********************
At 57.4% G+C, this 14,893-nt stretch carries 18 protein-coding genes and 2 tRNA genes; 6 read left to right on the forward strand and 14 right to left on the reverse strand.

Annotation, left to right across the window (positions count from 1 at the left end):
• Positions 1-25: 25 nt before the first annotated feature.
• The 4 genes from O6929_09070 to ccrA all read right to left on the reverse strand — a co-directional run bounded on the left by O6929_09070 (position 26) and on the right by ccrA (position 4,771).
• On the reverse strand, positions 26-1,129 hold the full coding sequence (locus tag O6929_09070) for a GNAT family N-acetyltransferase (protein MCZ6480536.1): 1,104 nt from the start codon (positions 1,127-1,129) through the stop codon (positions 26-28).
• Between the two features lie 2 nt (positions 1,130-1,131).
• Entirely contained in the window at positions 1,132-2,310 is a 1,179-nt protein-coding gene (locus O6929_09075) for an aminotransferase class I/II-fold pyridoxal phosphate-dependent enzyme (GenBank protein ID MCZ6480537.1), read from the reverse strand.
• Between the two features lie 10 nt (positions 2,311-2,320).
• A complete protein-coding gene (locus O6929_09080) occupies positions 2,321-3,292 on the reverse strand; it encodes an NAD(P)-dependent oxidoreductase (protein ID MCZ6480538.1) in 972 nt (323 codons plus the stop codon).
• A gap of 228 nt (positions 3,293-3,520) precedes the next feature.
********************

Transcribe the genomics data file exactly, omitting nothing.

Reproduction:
At 57.4% G+C, this 14,893-nt stretch carries 18 protein-coding genes and 2 tRNA genes; 6 read left to right on the forward strand and 14 right to left on the reverse strand.

Annotation, left to right across the window (positions count from 1 at the left end):
• Positions 1-25: 25 nt before the first annotated feature.
• The 4 genes from O6929_09070 to ccrA all read right to left on the reverse strand — a co-directional run bounded on the left by O6929_09070 (position 26) and on the right by ccrA (position 4,771).
• On the reverse strand, positions 26-1,129 hold the full coding sequence (locus tag O6929_09070) for a GNAT family N-acetyltransferase (protein MCZ6480536.1): 1,104 nt from the start codon (positions 1,127-1,129) through the stop codon (positions 26-28).
• Between the two features lie 2 nt (positions 1,130-1,131).
• Entirely contained in the window at positions 1,132-2,310 is a 1,179-nt protein-coding gene (locus O6929_09075) for an aminotransferase class I/II-fold pyridoxal phosphate-dependent enzyme (GenBank protein ID MCZ6480537.1), read from the reverse strand.
• Between the two features lie 10 nt (positions 2,311-2,320).
• A complete protein-coding gene (locus O6929_09080) occupies positions 2,321-3,292 on the reverse strand; it encodes an NAD(P)-dependent oxidoreductase (protein ID MCZ6480538.1) in 972 nt (323 codons plus the stop codon).
• A gap of 228 nt (positions 3,293-3,520) precedes the next feature.